A lesbian woman has won the final battle in a years long legal war against Hong Kong’s Immigration Department.
Today, the Court of Final Appeal ruled in favor of a British lesbian, known only as QT, who wanted the same visa rights as heterosexual couples.
‘Today’s ruling by the Court of Final Appeal affirms what millions of us in this wonderful and vibrant city know to be true, that discrimination based on sexual orientation… is offensive and demeaning – it offends against Hong Kong’s core values and undermines the rule of law,’ QT said after the ruling in one of her first public statements.
QT had been in a long running battle with Hong Kong authorities as she fought to get a dependant visa.
QT married her partner in a UK civil partnership years ago. Shortly after their wedding, QT’s partner was offered a job in Hong Kong in 2011.
But when QT tried to get a dependent visa to move over with her wife, the Hong Kong Immigration Department denied her one. It denied the visa because Hong Kong does not recognize same-sex relationships.
That meant QT had to live there on a tourist visa and denied the right to work. The couple were also denied the same rights as heterosexual couples. Some of those rights include; getting permanent residency or receiving subsidized public hospital services.
QT won a historic case in September, 2017 in the lower appeal court. That court ruled in favor of the couple’s British civil partnership being recognized in Hong Kong for a dependant visa.
But a short time after that ruling, the government appealed against the decision. The Court of Final Appeal started hearing the new appeal in June.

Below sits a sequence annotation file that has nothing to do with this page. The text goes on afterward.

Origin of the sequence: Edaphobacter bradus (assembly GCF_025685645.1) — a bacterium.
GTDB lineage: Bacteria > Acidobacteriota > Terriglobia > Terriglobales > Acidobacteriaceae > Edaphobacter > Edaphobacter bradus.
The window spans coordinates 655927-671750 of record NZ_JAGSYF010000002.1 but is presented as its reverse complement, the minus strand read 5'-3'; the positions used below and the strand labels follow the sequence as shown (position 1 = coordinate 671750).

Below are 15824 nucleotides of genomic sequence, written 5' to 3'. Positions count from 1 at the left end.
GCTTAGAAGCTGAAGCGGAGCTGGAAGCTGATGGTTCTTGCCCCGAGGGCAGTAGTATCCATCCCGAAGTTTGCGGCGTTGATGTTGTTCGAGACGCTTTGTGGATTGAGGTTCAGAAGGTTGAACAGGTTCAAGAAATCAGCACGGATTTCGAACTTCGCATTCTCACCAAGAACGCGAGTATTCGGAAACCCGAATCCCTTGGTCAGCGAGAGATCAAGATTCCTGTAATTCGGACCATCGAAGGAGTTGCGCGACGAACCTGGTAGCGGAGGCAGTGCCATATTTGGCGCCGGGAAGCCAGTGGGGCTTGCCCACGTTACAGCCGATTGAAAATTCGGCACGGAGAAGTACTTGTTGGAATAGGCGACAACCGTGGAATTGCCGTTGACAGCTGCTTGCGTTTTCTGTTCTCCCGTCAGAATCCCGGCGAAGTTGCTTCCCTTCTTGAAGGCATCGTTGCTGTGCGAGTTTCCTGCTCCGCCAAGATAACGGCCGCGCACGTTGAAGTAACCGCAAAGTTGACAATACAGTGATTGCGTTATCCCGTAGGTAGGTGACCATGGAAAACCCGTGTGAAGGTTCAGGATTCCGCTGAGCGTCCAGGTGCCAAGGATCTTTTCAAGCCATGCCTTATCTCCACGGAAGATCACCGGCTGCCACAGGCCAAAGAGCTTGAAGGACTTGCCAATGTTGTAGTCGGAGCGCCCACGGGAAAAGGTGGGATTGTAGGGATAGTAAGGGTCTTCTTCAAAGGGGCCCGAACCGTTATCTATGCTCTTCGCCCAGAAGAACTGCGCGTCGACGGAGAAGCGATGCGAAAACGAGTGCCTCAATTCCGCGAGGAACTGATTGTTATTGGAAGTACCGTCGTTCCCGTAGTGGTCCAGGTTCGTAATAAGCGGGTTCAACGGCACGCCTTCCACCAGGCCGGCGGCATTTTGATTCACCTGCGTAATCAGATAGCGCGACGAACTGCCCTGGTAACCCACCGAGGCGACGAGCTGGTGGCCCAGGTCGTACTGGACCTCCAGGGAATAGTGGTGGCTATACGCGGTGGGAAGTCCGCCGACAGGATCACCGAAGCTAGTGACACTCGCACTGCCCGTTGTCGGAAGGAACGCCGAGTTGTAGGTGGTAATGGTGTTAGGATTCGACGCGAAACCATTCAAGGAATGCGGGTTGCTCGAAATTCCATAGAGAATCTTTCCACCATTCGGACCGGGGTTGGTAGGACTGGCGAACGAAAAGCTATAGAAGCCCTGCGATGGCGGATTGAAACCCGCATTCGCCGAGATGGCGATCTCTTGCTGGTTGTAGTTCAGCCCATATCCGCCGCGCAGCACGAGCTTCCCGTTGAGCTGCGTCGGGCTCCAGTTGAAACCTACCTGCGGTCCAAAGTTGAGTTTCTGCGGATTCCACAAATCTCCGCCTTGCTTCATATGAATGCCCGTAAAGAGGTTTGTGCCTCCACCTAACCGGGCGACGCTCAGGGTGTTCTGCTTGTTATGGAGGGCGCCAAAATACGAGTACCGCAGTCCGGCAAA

The court’s decision
In the unanimous ruling, the Court agreed that denying QT a dependent visa was unconstitutional.
Hong Kong is an international city which relies heavily on expatriate workers.
Many people argued same-sex couples should get the same rights so Hong Kong could attract the best talent.
Betty Grisoni moved there from France in 2002 and is the co-director annual Pride event, Pink Dot.
Grisoni moved to Hong Kong after her partner got a job there. She told Gay Star News how stressful her early days there were.
‘Our relationship was not recognized at the time and me not having a visa created lots of stress and uncertainty,’ Grisoni said.
‘With the result of the QT case, same-sex legally married couple can have the same rights as their different sex counterpart.
‘This is an amazing leap for Hong Kong’s LGBTQ+ rights. The city is finally moving towards been the ‘world city’ it claims to be.’
Hong Kong’s first gay lawmaker is ‘elated’
The island’s first openly gay legislator, Ray Chan, exclusively told Gay Star News he was over the moon about the court’s ruling.
‘The LGBT community, with myself included, is elated today over the Court of Final Appeal’s judgement today. It is a milestone in the history of LGBT equality in Hong Kong,’ he said.
‘This decision will change the lives of many Hong Kong–international couples who are now separated or inconvenienced by the discriminatory policy.’
Chan added: ‘It is an opportune moment to institute a civil union in Hong Kong and to conduct a sweeping policy review. No same-sex couples should be excluded from enjoying certain rights, and that’s the standard set by Hong Kong’s highest court.
‘Luckier LGBT couples may have the resources to go overseas to get married. A few courageous and determined LGBT citizens, such as QT in this case, went through a mentally and financially draining legal process to fight for themselves and many others.’